John McConnell, Jr., the Pentecostal founder of Earth Day, passed away on Oct. 20, in Denver. He was 97 years old.
McConnell’s grandfather was at the Azusa Street Revival and his parents were founding members of the Assemblies of God.
Following the Kennedy assassination, McConnell’s Minute for Peace gained worldwide attention. This led to his Earth Day and other initiatives aimed at promoting people and planet. In this book, Peace, Justice, Care for Earth, he shares the views that garnered support during the environmental movement from 1969 onward, and that have inspired followers for 40 years at annual Earth Day ceremonies at the United Nations (UN) and cities across the globe.
San Francisco hosted the first Earth Day on March 21, 1970. Margaret Mead, UN Secretary-General U Thant, President Ford, and 33 Nobel laureates supported McConnell’s Earth Day, and 36 worldwide dignitaries signed McConnell’s Earth Day Proclamation, supporting Earth Day on the spring equinox, an annual planetary holiday linking people everywhere without regard to politics, culture, national border or religion.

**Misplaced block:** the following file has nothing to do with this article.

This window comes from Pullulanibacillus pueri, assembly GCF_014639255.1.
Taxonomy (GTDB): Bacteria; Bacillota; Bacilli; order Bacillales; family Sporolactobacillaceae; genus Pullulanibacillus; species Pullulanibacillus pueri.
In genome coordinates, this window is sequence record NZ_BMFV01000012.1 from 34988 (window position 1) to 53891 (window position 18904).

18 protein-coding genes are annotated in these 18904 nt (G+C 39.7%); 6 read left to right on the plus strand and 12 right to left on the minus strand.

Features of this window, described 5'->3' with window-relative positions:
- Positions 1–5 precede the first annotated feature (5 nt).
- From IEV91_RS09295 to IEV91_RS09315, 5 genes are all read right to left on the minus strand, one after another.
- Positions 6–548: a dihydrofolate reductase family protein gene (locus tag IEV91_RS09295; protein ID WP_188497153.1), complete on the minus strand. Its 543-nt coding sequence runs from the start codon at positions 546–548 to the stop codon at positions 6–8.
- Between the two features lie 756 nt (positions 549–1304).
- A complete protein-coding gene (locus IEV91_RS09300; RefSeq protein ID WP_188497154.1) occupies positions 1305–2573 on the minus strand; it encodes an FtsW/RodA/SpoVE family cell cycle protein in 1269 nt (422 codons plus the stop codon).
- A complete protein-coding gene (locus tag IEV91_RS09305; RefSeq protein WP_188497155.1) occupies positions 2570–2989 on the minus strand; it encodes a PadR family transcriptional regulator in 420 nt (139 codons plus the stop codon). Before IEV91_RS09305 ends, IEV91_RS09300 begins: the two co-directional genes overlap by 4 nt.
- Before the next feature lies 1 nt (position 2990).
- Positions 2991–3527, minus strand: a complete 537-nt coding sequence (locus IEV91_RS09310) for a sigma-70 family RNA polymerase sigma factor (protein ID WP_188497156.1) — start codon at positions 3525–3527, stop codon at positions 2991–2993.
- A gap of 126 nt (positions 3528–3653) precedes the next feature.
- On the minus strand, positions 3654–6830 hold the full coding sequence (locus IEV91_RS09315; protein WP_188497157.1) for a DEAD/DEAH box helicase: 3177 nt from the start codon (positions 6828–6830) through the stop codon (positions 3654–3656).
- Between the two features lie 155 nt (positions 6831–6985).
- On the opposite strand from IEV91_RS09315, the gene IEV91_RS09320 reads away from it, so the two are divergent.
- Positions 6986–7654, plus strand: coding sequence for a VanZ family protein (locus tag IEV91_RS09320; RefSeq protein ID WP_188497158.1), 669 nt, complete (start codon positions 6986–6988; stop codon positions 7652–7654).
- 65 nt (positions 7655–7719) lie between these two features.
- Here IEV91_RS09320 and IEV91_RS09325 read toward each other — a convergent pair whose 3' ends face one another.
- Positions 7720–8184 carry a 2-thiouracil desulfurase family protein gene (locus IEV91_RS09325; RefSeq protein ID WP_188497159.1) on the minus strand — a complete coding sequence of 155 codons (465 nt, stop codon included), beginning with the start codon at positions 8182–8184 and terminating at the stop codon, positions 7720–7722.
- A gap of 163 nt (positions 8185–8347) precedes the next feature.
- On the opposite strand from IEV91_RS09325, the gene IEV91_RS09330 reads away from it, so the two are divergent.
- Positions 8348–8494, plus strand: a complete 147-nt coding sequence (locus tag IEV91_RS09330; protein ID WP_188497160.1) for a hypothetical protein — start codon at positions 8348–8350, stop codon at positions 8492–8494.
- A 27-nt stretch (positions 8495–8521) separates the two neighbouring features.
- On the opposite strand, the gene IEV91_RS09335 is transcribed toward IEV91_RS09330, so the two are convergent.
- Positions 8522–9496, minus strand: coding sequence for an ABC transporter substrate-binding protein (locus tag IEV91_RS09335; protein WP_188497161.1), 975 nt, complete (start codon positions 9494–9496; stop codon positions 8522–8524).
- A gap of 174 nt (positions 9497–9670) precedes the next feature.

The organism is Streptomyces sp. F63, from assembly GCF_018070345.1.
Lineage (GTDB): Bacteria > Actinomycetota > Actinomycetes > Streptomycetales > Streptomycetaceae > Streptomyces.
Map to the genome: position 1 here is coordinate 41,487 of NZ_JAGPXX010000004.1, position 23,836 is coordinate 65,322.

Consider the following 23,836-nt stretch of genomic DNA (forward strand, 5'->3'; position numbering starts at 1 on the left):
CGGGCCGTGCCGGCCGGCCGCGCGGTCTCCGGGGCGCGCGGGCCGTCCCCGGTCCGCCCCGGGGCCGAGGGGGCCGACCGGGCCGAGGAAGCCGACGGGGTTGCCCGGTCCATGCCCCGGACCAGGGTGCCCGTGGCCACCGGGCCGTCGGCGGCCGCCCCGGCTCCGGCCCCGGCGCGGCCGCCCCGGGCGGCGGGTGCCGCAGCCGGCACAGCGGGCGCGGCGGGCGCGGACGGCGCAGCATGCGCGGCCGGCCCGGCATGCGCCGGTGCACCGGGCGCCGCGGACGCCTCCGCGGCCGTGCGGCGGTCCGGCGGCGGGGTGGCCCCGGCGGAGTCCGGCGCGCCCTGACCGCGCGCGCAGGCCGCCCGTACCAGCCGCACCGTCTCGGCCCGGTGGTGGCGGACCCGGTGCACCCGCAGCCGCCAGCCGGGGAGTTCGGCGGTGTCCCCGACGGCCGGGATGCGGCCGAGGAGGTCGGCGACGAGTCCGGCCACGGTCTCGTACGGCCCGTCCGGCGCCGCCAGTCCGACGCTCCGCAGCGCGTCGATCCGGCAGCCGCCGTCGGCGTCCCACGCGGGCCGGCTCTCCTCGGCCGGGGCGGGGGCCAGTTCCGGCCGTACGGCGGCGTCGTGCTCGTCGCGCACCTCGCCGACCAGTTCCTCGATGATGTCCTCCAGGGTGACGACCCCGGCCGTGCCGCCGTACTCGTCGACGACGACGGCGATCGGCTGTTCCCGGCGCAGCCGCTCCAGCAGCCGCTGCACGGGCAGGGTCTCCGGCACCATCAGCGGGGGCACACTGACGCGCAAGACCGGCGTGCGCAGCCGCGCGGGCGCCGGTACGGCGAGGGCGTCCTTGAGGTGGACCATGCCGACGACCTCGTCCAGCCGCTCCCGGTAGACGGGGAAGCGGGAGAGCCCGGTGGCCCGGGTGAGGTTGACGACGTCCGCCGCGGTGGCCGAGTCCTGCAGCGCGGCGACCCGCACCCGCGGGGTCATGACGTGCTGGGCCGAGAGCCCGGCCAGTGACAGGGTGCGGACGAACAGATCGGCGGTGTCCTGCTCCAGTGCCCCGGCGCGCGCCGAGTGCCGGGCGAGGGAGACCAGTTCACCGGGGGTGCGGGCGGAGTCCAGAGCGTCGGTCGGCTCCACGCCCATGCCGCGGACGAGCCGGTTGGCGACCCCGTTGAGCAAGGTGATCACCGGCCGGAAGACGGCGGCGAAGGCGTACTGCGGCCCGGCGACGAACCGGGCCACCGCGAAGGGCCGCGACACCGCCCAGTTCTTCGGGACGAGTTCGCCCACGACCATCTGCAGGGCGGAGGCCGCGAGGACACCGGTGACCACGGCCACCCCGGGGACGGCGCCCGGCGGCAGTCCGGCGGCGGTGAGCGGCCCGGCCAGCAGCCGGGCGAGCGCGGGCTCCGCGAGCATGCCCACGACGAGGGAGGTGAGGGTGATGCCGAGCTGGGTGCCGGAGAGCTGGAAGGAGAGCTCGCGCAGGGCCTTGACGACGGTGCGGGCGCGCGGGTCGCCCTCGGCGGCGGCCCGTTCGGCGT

John McConnell initiated: Star of Hope (1957), Minute for Peace (1963), Earth Flag (1969), Earth Day (1970), Earth Trustees (1971), Earth Society Foundation (1976), Earth Charter (1979), Earth Magna Charta (1995).
You can read about McConnell in the article, “John McConnell, Jr. and the Pentecostal Origins of Earth Day,” published in the 2010 edition of Assemblies of God Heritage magazine. Flower Pentecostal Heritage Center Director Darrin Rodgers recorded an oral history interview with McConnell and his wife, Anna, on July 15, 2009, at Timberline Church, Fort Collins, Colorado.
McConnell is survived by his wife, Anna McConnell, his son, Cary McConnell, and two daughters, Christa Mason and Corenella Keiper. A memorial service will be held at St. John’s Lutheran Church, 700 South Franklin Street, Denver at 10:30 am, Friday, Nov. 2, 2012.